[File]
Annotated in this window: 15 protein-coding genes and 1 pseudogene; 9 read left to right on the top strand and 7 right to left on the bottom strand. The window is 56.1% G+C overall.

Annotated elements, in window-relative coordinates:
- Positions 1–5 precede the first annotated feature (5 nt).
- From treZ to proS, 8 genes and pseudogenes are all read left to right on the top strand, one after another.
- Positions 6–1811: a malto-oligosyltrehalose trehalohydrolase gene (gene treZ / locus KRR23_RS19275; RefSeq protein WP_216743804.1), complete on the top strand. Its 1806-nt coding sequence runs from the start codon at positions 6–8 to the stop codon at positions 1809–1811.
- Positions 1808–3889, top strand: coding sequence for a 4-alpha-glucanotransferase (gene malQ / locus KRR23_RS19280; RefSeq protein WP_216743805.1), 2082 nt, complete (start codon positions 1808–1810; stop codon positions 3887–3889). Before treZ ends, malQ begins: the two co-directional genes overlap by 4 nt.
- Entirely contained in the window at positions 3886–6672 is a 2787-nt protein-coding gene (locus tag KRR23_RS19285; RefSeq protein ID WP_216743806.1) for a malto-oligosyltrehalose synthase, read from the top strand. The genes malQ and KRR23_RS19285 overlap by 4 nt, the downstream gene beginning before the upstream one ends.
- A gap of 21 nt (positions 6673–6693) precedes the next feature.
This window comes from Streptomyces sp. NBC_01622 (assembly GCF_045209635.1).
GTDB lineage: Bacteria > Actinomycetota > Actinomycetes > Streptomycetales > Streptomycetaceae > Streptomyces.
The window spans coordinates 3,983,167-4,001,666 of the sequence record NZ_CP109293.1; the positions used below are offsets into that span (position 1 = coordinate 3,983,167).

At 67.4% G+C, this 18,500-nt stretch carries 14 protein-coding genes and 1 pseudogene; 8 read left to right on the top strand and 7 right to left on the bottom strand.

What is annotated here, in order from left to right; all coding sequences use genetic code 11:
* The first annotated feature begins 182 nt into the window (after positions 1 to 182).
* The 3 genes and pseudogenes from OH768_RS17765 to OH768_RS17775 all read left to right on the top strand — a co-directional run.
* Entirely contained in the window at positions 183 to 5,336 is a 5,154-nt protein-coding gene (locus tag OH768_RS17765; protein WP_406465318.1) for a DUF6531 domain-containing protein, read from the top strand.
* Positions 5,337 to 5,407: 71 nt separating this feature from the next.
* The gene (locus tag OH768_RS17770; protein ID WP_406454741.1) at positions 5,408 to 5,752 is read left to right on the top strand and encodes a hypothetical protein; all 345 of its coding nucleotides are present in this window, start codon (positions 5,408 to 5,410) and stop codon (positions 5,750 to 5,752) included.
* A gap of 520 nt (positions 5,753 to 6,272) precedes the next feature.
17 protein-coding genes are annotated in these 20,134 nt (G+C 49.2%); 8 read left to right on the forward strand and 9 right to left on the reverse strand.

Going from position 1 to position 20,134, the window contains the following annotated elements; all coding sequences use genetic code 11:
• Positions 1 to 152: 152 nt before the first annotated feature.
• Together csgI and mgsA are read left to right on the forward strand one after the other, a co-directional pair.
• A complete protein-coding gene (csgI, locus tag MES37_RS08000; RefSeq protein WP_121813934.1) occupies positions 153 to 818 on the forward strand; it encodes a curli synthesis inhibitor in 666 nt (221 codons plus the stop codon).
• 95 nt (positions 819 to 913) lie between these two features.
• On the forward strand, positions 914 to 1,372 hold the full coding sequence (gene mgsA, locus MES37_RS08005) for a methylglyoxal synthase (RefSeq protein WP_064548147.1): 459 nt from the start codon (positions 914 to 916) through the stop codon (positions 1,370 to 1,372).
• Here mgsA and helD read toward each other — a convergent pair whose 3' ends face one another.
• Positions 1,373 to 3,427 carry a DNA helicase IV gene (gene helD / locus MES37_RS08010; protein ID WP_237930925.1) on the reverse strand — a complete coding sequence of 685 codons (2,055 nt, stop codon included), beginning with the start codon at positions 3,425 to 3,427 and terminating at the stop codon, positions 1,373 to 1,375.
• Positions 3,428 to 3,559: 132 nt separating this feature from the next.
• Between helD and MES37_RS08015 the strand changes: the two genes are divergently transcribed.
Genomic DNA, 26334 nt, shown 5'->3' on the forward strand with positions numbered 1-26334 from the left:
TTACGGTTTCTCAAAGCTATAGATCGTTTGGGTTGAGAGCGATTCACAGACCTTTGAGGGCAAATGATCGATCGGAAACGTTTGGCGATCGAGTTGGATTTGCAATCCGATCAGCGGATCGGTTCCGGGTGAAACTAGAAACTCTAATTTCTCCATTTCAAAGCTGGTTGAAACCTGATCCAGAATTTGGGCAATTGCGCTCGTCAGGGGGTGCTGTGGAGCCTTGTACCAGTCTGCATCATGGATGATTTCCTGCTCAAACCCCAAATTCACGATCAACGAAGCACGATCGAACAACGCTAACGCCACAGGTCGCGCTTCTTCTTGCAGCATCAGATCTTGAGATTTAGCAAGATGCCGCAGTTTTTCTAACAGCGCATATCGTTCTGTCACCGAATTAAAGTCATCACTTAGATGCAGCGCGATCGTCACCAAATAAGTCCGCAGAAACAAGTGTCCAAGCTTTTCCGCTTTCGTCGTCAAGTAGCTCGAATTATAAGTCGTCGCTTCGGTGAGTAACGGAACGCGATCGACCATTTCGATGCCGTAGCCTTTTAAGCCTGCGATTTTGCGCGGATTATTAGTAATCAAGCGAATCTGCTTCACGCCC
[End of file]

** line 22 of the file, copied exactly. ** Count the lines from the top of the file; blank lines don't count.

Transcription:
• Positions 1 to 152: 152 nt before the first annotated feature.